In Salamanca

by: Christina K.


I had no doubt my decision to study abroad during the summer of 2005 in Salamanca, Spain, would change me and the way I experienced the world. I was, after all, traveling alone to a foreign country where English was considered a strange language. Nonetheless, I was determined to completely immerse myself in Spain’s beautiful and mysterious culture, as well as improve my fluency in Spanish. It wasn’t until three weeks into my studies when I realized how drastically altered my world would become. After being sexually assaulted twice within a three-week period, it was all I could do to stop myself from reliving the nightmarish events that plagued my every moment. In the aftermath, I would sit desperately trying to think of something else, anything else.

After being attacked in the apartment complex where I was residing during my trip, I knew I could easily call my parents and come home. However, I refused to run away from my problems because I know every obstacle has its purpose, so I remained silent. This was a test of my personal strength, and I was not going to buckle under the pressure. The night before I left Salamanca, I said goodbye to the friends I had met during my stay, including a fellow student with whom I had attended class. We all went downtown to live it up one last time; however, the party ended early for me. In the midst of the celebration, it was as if someone turned off the lights because when I awoke in the morning to find myself in a bed other than my own, I couldn’t remember the happenings of the previous night. It wasn’t until later, when eyewitness accounts and hospital officials’ testimonies were pieced together that the horrifying reality emerged; my “friend” from class had drugged and raped me. That is when my world started to crumble at my feet. My trust had been violated, and I was devastated. So I returned home with a broken spirit and an aching heart. As I returned to school in the fall, not knowing in whom to confide, I internalized my pain and my grades suffered. I had difficulty concentrating in the classroom, and my enthusiasm for life seemed to slowly dwindle. These experiences tried my will almost to the breaking point, but I knew I could not succumb to the pain and weakness I was feeling in my soul. I endured these hardships with a single thought as my motivation: “I may not be able to change the past, but I can still make a difference.”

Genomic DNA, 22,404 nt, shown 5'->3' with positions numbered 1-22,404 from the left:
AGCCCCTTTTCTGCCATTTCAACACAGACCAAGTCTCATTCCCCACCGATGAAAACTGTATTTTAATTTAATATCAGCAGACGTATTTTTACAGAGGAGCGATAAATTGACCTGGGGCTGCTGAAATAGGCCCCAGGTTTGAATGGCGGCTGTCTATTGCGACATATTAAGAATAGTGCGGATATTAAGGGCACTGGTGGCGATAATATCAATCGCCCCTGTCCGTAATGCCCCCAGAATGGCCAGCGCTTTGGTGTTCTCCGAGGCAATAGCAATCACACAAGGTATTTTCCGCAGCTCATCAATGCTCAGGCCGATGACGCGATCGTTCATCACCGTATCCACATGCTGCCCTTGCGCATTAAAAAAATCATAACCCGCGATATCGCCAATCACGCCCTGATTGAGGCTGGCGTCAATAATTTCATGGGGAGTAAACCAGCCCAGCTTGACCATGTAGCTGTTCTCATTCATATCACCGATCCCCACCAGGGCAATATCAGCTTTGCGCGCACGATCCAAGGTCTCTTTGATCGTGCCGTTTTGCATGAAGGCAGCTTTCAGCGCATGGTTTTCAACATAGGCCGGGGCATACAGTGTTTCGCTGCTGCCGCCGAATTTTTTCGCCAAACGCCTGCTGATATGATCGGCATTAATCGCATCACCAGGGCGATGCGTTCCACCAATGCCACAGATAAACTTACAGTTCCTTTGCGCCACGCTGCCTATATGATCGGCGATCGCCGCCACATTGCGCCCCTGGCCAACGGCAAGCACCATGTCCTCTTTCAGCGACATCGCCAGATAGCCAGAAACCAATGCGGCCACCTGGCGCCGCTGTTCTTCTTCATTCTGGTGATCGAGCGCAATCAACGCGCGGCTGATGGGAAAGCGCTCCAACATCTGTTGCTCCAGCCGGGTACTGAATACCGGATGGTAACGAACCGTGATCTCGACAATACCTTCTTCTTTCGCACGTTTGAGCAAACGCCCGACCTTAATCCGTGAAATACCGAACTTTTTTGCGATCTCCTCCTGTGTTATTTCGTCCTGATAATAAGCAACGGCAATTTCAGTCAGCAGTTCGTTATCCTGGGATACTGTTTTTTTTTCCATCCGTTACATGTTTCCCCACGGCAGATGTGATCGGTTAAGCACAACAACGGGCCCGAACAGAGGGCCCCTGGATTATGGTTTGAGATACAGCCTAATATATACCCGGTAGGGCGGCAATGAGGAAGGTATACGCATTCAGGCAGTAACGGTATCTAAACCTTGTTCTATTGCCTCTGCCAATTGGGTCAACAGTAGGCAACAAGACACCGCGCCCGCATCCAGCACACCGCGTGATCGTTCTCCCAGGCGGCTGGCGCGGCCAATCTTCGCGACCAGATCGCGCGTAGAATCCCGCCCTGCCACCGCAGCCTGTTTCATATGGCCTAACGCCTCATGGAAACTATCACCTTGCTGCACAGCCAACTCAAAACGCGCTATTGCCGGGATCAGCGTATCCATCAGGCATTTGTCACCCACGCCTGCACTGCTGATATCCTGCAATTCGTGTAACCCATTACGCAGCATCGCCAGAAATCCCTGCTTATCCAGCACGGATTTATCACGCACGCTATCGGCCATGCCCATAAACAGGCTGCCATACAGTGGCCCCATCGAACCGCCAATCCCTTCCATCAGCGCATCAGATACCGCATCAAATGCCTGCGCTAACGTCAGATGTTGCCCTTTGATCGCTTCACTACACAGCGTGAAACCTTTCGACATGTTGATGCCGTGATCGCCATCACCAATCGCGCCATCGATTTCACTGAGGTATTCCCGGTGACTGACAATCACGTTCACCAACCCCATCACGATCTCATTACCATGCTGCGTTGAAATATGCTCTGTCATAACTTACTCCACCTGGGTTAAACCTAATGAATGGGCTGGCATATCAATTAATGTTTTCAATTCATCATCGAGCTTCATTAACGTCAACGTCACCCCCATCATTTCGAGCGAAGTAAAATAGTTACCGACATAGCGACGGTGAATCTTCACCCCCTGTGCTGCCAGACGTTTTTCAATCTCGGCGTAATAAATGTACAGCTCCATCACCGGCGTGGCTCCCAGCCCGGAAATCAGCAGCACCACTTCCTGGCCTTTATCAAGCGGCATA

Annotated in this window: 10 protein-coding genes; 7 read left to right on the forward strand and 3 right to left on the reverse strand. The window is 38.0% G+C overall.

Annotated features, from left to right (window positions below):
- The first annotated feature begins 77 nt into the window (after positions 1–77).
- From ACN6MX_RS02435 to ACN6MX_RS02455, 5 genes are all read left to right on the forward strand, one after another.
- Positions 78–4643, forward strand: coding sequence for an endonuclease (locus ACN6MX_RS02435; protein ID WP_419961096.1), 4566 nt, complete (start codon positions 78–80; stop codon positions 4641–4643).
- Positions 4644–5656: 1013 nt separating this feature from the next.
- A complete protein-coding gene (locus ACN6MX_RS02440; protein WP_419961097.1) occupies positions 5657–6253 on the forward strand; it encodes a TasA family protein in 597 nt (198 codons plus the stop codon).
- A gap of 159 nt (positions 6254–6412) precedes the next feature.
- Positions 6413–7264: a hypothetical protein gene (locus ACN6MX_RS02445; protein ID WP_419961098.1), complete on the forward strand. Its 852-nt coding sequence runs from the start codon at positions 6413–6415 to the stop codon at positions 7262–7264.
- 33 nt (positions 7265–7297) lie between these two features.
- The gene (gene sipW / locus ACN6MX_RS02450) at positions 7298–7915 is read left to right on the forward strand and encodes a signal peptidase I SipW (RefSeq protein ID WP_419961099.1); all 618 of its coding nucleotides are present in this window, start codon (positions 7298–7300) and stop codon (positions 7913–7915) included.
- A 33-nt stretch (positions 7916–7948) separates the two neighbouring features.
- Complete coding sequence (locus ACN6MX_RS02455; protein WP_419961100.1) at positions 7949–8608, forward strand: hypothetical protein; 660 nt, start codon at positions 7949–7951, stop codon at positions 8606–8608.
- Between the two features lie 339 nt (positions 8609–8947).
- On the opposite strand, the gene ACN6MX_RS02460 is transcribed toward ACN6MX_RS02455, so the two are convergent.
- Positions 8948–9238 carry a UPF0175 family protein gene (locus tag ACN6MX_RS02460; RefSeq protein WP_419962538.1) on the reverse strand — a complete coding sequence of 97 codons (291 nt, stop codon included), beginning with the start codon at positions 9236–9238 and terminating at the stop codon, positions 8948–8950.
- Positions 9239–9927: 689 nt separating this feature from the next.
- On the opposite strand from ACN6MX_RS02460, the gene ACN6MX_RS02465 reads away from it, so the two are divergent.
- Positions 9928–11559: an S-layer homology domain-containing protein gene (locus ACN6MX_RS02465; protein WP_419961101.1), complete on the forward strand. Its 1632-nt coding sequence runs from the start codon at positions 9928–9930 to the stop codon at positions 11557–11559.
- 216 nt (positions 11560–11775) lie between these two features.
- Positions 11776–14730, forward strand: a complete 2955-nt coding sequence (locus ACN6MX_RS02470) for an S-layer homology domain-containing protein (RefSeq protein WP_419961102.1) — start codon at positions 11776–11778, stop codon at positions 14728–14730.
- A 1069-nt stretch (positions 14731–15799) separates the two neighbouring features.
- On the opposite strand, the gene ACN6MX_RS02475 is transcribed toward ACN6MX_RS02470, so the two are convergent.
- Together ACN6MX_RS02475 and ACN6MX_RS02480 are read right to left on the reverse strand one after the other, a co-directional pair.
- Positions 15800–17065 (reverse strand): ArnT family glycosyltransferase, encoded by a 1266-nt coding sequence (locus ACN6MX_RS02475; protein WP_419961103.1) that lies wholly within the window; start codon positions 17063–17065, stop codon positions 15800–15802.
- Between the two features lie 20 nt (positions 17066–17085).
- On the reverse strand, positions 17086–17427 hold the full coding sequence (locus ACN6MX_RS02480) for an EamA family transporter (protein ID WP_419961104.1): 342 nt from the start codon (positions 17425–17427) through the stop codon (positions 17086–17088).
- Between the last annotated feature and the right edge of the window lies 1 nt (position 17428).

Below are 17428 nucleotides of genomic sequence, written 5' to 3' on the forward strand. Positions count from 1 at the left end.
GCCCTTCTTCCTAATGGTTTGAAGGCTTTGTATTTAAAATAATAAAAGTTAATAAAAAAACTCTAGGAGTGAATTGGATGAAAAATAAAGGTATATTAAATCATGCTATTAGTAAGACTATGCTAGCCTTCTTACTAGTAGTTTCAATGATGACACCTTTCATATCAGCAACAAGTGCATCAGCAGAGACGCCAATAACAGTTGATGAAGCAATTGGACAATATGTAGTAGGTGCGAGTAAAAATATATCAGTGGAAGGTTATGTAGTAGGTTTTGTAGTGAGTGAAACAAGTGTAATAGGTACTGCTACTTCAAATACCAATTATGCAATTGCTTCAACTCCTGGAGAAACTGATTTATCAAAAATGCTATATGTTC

In the wake of my personal struggles, I became more committed than ever to making an impact by leading others through the painful recovery process so they too could become survivors. Volunteering also provided me with a pathway to channel my emotions. It was when I sought to connect myself with a sexual assault victim’s service center that I began volunteering with W.A.R. (Women Against Rape), which provides support, counseling, court and hospital accompaniment for victims. This decision had a tremendous effect on me. I was able to interact with individuals who had experienced the same strife as I had endured, and by helping others to heal, I began to heal. It was during my mission that I met many extraordinary people who continued to be silenced by their pain. Shockingly, while three hundred thousand Americans will experience an episode of sexual assault this year alone, less than half report the incident. As a RAINN (Rape, Abuse & Incest National Network) spokeswoman, I am able to demonstrate on a national scale the strength and closure victims can obtain by accepting the past and sharing their message. Whether the decision is made to speak up publicly or privately, I believe a national awareness and better understanding of rape will begin.

Speaking out was what began my healing process from victim to survivor, and I know now, more than ever, that my life and experiences have a powerful purpose. I am now a first year medical student at the University of Utah School of Medicine, and happily engaged. There were days when I thought life wasn’t worth living, and that I might never feel “normal” again. This is true, I have never felt the same; I am stronger now. These incidences changed my life for the better, which I would have never thought possible without RAINN and WAR. Beyond the darkness, there is light. You just have to be willing to look for it.